Well, for all of Mel’s talk about storms, the Arctic Sunrise finally encountered got a couple of real ones of the meteorological kind. Right now, we’re somewhere east of Greenland, somewhere north of Iceland in the Fram Strait. Grey sky and greyer seas surround us, and there’s a hint of iceblink on the horizon, where the sea ice is reflecting onto the clouds. As the swells drop and normality returns, Arctic Sunrise suddenly seems more crowded than usual. During the bad weather, the ship seemed deserted. Many people were staggering a swift line between their bunk and the toilet; with seasickness, even when there’s nothing left to divulge, the stomach just keeps on being interrogated about its alleged contents.

Photo: The Arctic Sunrise in Kangerdlugssuaq Fjord. © Greenpeace/Nick Cobbing.

This was the expedition’s second run of bad weather in less than a week. Last Wednesday, after departing the east Greenland port of Tasiilaq, we spent the day battering head on into a force 9 gale – which even gusted up 65 knots (force 11) at times. I spent too long looking at my laptop in the morning, and nearly succumbed to the popular pastime of regurgitation; I decided it was more fun to hang out on the bridge, shooting video of waves hitting the windows, or filming inanimate objects swinging back and forth in the empty messroom.

Photo: A wave breaks on the bow of the Arctic Sunrise. © Greenpeace/ Nick Cobbing

On Thursday we ducked into Kangerdlugssuaq Fjord, home to calm waters and the fastest moving glacier in Greenland. It’s the fourth major glacier on our voyage around Greenland, and I was struck by how different the surrounding environment appears to each one. Different light, different climate, different landscape, different shapes to the icebergs. I’ve been slagged off for still getting excited by icebergs, after months of looking at them. But there’s no two the same… I swear.

And each glacier is different too. We spent the end of last week right up inside Kangerdlugssuaq fjord near the glacier itself, the ship completely surrounded by a stew of glacial debris. On Friday night, while the northern lights flickered dimly overhead, and no open water visible, it was tempting to assume that it was possible to step on to the ice. It was a foolish dream – we would have gone straight down through the chunks of fresh water ice, into the salty fjord water, and never be seen again.

Helheim and Kangerdlugssuaq glaciers deliver about 10% of the total flow of ice from Greenland’s ice sheet into the ocean; their contribution to sea level rise – last estimated in 2006, was about 10% of the worldwide total. Greenland’s total contribution to sea level rise is thought to be about 30%, or about 1mm of the currently 3mm or so rise. Greenland’s contribution to sea level rise has doubled over the last seven years – and we don’t know what’s going to happen next.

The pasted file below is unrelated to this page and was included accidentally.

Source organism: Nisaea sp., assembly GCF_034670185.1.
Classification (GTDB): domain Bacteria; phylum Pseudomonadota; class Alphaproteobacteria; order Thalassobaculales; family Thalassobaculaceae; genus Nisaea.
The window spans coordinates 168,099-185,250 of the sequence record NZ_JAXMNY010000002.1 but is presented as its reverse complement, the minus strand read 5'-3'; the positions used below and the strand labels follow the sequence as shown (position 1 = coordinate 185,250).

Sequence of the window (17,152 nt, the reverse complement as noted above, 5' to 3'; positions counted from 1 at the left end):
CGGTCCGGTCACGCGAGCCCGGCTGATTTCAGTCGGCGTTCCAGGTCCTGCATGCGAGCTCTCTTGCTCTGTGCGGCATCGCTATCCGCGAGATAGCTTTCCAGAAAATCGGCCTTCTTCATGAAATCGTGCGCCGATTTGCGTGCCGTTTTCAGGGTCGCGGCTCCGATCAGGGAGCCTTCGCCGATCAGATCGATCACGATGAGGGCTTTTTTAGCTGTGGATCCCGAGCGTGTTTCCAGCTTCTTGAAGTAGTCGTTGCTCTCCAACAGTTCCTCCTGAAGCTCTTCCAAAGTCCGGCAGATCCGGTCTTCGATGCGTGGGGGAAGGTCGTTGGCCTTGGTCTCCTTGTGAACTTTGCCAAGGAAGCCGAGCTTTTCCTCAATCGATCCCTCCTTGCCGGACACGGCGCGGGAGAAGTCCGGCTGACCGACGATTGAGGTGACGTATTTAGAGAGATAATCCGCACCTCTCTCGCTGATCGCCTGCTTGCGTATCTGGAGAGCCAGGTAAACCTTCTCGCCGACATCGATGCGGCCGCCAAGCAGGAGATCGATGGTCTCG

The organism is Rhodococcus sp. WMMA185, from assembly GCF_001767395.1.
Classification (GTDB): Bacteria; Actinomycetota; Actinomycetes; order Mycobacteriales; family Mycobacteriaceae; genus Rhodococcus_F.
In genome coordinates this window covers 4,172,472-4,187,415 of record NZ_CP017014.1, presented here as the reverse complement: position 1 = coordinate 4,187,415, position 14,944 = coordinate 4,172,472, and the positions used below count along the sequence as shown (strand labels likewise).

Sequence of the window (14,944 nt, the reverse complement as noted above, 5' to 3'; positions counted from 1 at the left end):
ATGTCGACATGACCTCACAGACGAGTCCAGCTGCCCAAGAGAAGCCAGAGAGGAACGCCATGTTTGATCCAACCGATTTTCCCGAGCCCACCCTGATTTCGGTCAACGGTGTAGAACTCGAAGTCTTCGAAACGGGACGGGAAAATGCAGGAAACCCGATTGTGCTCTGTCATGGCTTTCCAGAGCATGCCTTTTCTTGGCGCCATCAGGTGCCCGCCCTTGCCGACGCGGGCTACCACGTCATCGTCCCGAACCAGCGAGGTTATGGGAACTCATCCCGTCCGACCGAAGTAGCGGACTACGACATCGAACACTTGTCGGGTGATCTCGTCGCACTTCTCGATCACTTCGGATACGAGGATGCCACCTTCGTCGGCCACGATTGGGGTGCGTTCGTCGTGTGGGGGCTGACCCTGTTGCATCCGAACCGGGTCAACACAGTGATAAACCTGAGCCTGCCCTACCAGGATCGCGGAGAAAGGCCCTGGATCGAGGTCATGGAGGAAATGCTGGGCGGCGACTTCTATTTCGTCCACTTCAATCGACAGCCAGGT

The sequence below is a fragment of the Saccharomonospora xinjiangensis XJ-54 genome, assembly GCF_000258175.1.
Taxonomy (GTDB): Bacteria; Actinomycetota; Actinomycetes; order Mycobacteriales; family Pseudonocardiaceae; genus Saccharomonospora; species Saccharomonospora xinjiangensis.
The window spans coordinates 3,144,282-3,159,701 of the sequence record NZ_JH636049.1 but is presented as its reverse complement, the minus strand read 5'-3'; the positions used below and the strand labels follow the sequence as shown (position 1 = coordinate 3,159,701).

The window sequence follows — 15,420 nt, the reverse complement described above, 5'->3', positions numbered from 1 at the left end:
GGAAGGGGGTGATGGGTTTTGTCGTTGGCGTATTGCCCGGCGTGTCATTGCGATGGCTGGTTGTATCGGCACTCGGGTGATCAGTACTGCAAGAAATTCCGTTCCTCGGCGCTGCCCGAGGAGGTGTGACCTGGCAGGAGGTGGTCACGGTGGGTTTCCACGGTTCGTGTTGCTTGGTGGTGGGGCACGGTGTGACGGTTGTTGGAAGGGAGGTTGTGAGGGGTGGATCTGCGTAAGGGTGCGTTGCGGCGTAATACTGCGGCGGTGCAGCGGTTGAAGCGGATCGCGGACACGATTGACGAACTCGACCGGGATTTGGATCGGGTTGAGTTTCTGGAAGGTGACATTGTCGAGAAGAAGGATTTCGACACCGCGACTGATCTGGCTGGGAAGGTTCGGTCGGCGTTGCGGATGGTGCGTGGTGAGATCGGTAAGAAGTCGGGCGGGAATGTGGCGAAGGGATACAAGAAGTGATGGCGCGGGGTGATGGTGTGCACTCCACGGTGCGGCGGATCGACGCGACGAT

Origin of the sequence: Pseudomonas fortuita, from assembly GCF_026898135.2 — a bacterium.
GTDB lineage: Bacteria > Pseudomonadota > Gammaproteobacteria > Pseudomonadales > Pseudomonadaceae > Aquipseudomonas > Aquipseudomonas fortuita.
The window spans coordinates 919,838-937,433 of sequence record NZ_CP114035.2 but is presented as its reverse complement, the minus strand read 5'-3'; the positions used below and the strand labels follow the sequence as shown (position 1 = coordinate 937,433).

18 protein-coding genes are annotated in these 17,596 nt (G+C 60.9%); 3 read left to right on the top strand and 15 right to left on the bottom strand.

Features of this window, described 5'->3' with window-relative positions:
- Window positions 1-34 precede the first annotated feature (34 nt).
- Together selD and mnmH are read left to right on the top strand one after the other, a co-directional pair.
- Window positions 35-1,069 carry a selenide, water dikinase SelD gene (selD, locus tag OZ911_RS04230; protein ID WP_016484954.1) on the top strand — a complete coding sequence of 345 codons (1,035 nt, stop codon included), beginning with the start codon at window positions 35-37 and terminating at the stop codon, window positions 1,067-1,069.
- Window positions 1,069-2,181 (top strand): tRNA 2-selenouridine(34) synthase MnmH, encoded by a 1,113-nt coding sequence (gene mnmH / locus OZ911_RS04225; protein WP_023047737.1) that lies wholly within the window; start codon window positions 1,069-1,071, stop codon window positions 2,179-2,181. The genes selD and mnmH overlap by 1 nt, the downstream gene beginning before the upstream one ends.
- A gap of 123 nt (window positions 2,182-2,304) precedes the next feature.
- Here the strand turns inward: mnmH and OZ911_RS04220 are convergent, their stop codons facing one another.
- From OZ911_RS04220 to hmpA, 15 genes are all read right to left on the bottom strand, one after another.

On board the Arctic Sunrise, Dr Gordon Hamilton, from the University of Maine’s Climate Change Institute, tells me that between 2004 and 2005, Kangerdlugssuaq Glacier trebled the rate at which it moves fresh water ice to the ocean. That was an increase of 5km to 14km every year, or 38 metres every day a velocity that it still maintains. You can, apparently, see it moving with the naked eye. If you wait long enough, you’ll see the glaciers dumping thousands of tonnes into the ocean.

While it was previously generally assumed that the speeding up of glaciers was due to only to surface melting, it’s recently been realised that glaciers like Helheim and Kangerdlugssuaq (and Petermann and Humboldt), which terminate in deep fjords and extend several hundreds of meters below sea level, could be accelerated by the intrusion of warm subtropical water from farther south. Until now, very little was known about this phenomenon, an issue that Dr. Fiamma Straneo of Woods Hole Oceanographic Institution and her team are on board to study. Melanie has discussed the details of this scientific work in earlier blogs, so I won’t go into it in too much detail; suffice to say, much of the work carried out in Sermilik Fjord was repeated at Kangerdlugssuaq – the water in the fjord itself was studied for signs of subtropical origin. Personally, I find it fascinating that water can actually have a fingerprint, and a story to tell about its origins.

Right now we’re steaming for the rather prosaically named 79 Glacier (which is actually at 79 degrees north). Arne is steering us a course that takes us north, and east of the long finger of sea ice that extends south from the Arctic Ocean, before we make our way west towards the glacier. 79 is another of Greenland’s massive glaciers, pouring out from the heart of the ice sheet, pouring out through desert-like mountains into the Fram Strait. It’s a bit like Petermann, having a long, 80km long floating tongue. It’s unlike Helheim and Kangerdlugssuaq in that, as of yet, there’s been no real sign of it speeding up due to climate change. The scientists on board plan on using 79 as a benchmark, or “control group” that will help them monitor the effects of climate change if and when they kick in, while keeping a comparison between the un-activated glacier and its companions further south.

Outside the Arctic Sunrise’s office window, there’s a thick sea fog, and a slack sea. Shards of first year sea ice are drifting by. After a few months around Greenland, we’ve become used to the cold, but were spoiled by the nearly constant sunshine. Now it’s damp, icy, and we’ve not seen the sun in days. We’re wandering back towards Ultima Thule again – the Farthest North, where the lines of longitude grow closer together.